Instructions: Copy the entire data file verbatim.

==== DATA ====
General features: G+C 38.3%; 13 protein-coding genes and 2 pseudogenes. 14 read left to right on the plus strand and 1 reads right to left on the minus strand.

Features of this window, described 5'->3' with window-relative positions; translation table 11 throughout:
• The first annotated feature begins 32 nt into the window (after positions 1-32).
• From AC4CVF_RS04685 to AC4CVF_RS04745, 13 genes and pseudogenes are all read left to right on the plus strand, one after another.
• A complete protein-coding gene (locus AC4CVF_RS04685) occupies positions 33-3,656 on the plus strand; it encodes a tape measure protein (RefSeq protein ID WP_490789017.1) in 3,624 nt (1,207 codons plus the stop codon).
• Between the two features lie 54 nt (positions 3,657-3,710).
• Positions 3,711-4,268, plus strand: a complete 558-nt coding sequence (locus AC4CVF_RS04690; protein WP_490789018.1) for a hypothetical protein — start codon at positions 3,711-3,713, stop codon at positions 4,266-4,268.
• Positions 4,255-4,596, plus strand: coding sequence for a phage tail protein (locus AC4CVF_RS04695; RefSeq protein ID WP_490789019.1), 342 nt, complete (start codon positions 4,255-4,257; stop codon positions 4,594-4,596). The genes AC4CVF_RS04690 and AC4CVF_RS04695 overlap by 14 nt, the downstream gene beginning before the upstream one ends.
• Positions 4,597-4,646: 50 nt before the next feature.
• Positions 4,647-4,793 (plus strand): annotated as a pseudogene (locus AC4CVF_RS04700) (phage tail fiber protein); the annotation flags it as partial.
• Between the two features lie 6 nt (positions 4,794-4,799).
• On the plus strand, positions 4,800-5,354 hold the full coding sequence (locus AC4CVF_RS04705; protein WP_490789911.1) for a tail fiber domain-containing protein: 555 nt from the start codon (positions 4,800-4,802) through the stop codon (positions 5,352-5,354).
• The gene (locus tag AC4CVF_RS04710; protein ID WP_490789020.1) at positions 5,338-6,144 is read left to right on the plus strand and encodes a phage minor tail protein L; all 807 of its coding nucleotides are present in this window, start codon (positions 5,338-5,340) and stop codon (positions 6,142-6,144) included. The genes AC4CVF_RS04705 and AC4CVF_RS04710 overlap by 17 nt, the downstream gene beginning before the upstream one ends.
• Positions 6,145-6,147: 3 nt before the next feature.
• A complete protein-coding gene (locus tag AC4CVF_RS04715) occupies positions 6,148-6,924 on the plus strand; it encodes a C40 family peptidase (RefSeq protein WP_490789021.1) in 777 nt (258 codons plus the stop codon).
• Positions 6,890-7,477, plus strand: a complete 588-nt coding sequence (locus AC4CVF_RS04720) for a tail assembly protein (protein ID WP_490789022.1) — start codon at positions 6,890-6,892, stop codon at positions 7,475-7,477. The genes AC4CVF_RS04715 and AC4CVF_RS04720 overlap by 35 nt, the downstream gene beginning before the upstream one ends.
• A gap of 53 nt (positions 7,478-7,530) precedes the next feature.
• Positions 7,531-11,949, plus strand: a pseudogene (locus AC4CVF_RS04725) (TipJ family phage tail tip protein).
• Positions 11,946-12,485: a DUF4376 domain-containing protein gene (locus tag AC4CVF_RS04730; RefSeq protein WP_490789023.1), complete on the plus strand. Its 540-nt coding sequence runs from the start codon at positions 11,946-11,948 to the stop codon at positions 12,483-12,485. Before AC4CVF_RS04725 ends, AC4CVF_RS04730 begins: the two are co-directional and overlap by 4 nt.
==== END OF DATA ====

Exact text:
General features: G+C 38.3%; 13 protein-coding genes and 2 pseudogenes. 14 read left to right on the plus strand and 1 reads right to left on the minus strand.

Features of this window, described 5'->3' with window-relative positions; translation table 11 throughout:
• The first annotated feature begins 32 nt into the window (after positions 1-32).
• From AC4CVF_RS04685 to AC4CVF_RS04745, 13 genes and pseudogenes are all read left to right on the plus strand, one after another.
• A complete protein-coding gene (locus AC4CVF_RS04685) occupies positions 33-3,656 on the plus strand; it encodes a tape measure protein (RefSeq protein ID WP_490789017.1) in 3,624 nt (1,207 codons plus the stop codon).
• Between the two features lie 54 nt (positions 3,657-3,710).
• Positions 3,711-4,268, plus strand: a complete 558-nt coding sequence (locus AC4CVF_RS04690; protein WP_490789018.1) for a hypothetical protein — start codon at positions 3,711-3,713, stop codon at positions 4,266-4,268.
• Positions 4,255-4,596, plus strand: coding sequence for a phage tail protein (locus AC4CVF_RS04695; RefSeq protein ID WP_490789019.1), 342 nt, complete (start codon positions 4,255-4,257; stop codon positions 4,594-4,596). The genes AC4CVF_RS04690 and AC4CVF_RS04695 overlap by 14 nt, the downstream gene beginning before the upstream one ends.
• Positions 4,597-4,646: 50 nt before the next feature.
• Positions 4,647-4,793 (plus strand): annotated as a pseudogene (locus AC4CVF_RS04700) (phage tail fiber protein); the annotation flags it as partial.
• Between the two features lie 6 nt (positions 4,794-4,799).
• On the plus strand, positions 4,800-5,354 hold the full coding sequence (locus AC4CVF_RS04705; protein WP_490789911.1) for a tail fiber domain-containing protein: 555 nt from the start codon (positions 4,800-4,802) through the stop codon (positions 5,352-5,354).
• The gene (locus tag AC4CVF_RS04710; protein ID WP_490789020.1) at positions 5,338-6,144 is read left to right on the plus strand and encodes a phage minor tail protein L; all 807 of its coding nucleotides are present in this window, start codon (positions 5,338-5,340) and stop codon (positions 6,142-6,144) included. The genes AC4CVF_RS04705 and AC4CVF_RS04710 overlap by 17 nt, the downstream gene beginning before the upstream one ends.
• Positions 6,145-6,147: 3 nt before the next feature.
• A complete protein-coding gene (locus tag AC4CVF_RS04715) occupies positions 6,148-6,924 on the plus strand; it encodes a C40 family peptidase (RefSeq protein WP_490789021.1) in 777 nt (258 codons plus the stop codon).
• Positions 6,890-7,477, plus strand: a complete 588-nt coding sequence (locus AC4CVF_RS04720) for a tail assembly protein (protein ID WP_490789022.1) — start codon at positions 6,890-6,892, stop codon at positions 7,475-7,477. The genes AC4CVF_RS04715 and AC4CVF_RS04720 overlap by 35 nt, the downstream gene beginning before the upstream one ends.
• A gap of 53 nt (positions 7,478-7,530) precedes the next feature.
• Positions 7,531-11,949, plus strand: a pseudogene (locus AC4CVF_RS04725) (TipJ family phage tail tip protein).
• Positions 11,946-12,485: a DUF4376 domain-containing protein gene (locus tag AC4CVF_RS04730; RefSeq protein WP_490789023.1), complete on the plus strand. Its 540-nt coding sequence runs from the start codon at positions 11,946-11,948 to the stop codon at positions 12,483-12,485. Before AC4CVF_RS04725 ends, AC4CVF_RS04730 begins: the two are co-directional and overlap by 4 nt.